against the thing, the bo'sun took up from the sand one of the spears
which had been cast down when we hauled the boat ashore. With this, he
went down so far as seemed safe, and prodded the creature in one of its
tentacles--the weapon entering easily, at which I was surprised, for I
had understood that these monsters were near to invulnerable in all parts
save their eyes. At receiving this stab, the great fish appeared to feel
no hurt for it showed no signs of pain, and, at that, the bo'sun was
further emboldened to go nearer, so that he might deliver a more deadly
wound; yet scarce had he taken two steps before the hideous thing was
upon him, and, but for an agility wonderful in so great a man, he had
been destroyed. Yet, spite of so narrow an escape from death, he was not
the less determined to wound or destroy the creature, and, to this end,
he dispatched some of us to the grove of reeds to get half a dozen of the
strongest, and when we returned with these, he bade two of the men lash
their spears securely to them, and by this means they had now spears of a
length of between thirty and forty feet. With these, it was possible to
attack the devilfish without coming within reach of its tentacles. And
now being ready, he took one of the spears, telling the biggest of the
men to take the other. Then he directed him to aim for the right eye of
the huge fish whilst he would attack the left.

Now since the creature had so nearly captured the bo'sun, it had ceased
to tug at the boat, and lay silent, with its tentacles spread all about
it, and its great eyes appearing just over the stern, so that it
presented an appearance of watching our movements; though I doubt if it
saw us with any clearness; for it must have been dazed with the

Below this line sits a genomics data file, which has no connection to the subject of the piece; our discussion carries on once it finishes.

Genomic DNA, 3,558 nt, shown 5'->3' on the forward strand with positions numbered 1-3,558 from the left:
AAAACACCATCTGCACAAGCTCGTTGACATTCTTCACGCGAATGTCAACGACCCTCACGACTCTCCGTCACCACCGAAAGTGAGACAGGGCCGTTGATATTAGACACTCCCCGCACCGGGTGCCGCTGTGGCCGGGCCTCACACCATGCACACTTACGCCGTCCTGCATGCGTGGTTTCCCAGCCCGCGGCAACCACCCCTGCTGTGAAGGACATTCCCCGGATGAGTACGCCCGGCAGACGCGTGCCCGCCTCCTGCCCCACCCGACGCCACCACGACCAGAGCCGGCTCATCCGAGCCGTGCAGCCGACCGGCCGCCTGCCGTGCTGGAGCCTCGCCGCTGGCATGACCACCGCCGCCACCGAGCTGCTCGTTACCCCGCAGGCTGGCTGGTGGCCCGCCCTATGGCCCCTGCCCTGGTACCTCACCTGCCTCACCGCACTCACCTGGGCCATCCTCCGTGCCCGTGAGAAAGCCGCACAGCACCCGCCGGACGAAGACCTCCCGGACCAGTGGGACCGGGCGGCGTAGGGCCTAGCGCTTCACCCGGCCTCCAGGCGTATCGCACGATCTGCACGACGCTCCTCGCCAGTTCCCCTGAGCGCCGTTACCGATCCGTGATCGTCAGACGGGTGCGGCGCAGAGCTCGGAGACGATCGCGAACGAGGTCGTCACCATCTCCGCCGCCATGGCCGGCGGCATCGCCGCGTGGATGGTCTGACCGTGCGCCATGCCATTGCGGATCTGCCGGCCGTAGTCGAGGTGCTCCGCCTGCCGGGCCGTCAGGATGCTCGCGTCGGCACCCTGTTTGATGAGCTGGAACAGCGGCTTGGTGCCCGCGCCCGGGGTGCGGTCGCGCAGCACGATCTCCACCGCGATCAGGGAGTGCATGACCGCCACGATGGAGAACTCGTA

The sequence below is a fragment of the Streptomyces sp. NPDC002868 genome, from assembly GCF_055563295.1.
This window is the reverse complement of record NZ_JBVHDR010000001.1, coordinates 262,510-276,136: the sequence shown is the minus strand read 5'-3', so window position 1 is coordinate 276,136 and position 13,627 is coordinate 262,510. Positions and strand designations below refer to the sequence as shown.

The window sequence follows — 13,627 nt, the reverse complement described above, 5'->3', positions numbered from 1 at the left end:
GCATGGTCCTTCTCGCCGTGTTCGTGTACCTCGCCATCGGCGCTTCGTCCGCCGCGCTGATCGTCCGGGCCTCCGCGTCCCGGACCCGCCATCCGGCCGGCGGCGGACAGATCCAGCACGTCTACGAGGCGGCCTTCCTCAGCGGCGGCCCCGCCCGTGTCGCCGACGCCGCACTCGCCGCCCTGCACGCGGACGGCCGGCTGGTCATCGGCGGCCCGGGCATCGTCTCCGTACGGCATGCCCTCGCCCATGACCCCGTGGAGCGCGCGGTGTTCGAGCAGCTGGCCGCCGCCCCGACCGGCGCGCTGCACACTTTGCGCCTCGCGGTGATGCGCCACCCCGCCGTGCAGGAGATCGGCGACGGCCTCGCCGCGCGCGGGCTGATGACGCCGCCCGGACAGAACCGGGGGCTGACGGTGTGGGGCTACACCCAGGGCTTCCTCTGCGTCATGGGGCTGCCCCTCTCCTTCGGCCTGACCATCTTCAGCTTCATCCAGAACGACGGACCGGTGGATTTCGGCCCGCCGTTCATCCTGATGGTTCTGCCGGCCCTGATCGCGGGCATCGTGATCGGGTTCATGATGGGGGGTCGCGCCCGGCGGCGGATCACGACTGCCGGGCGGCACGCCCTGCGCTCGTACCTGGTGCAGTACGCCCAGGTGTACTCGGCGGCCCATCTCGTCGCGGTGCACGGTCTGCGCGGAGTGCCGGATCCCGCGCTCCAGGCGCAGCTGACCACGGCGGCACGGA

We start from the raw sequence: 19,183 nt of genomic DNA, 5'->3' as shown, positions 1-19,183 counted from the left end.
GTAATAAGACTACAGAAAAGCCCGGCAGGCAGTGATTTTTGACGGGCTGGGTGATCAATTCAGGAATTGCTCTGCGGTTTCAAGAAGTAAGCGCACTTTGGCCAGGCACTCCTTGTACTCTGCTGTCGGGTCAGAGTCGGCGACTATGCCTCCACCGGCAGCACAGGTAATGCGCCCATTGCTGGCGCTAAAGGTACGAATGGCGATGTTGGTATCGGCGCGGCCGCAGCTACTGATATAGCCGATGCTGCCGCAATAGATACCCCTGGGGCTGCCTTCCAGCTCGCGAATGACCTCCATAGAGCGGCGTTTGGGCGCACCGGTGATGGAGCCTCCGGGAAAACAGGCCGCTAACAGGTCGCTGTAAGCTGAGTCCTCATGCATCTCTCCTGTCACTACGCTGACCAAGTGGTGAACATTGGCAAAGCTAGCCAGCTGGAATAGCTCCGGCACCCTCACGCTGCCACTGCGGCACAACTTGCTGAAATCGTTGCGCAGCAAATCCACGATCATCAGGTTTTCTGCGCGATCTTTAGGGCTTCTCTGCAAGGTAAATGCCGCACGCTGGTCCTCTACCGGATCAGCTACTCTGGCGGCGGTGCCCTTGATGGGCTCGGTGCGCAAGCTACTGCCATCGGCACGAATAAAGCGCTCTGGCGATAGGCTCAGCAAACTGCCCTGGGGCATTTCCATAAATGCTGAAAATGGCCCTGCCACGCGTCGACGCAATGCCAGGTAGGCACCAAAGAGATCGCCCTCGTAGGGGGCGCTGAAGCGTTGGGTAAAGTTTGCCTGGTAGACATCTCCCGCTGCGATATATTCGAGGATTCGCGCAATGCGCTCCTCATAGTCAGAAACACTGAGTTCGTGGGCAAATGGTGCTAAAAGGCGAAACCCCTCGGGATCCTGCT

brightness of the sunshine.

And now the bo'sun gave the signal to attack, at which he and the man ran
down upon the creature with their lances, as it were in rest. The
bo'sun's spear took the monster truly in its left eye; but the one
wielded by the man was too bendable, and sagged so much that it struck
the stern-post of the boat, the knife blade snapping off short. Yet it
mattered not; for the wound inflicted by the bo'sun's weapon was so
frightful, that the giant cuttlefish released the boat, and slid back
into deep water, churning it into foam, and gouting blood.

For some minutes we waited to make sure that the monster had indeed gone,
and after that, we hastened to the boat, and drew her up so far as we
were able; after which we unloaded the heaviest of her contents, and so
were able to get her right clear of the water.

And for an hour afterwards the sea all about the little beach was stained
black, and in places red.


The Noises in the Valley

Now, so soon as we had gotten the boat into safety, the which we did with
a most feverish haste, the bo'sun gave his attention to Job; for the boy
had not yet recovered from the blow which the loom of the oar had dealt
him beneath the chin when the monster snatched at it. For awhile, his
attentions produced no effect; but presently, having bathed the lad's
face with water from the sea, and rubbed rum into his chest over the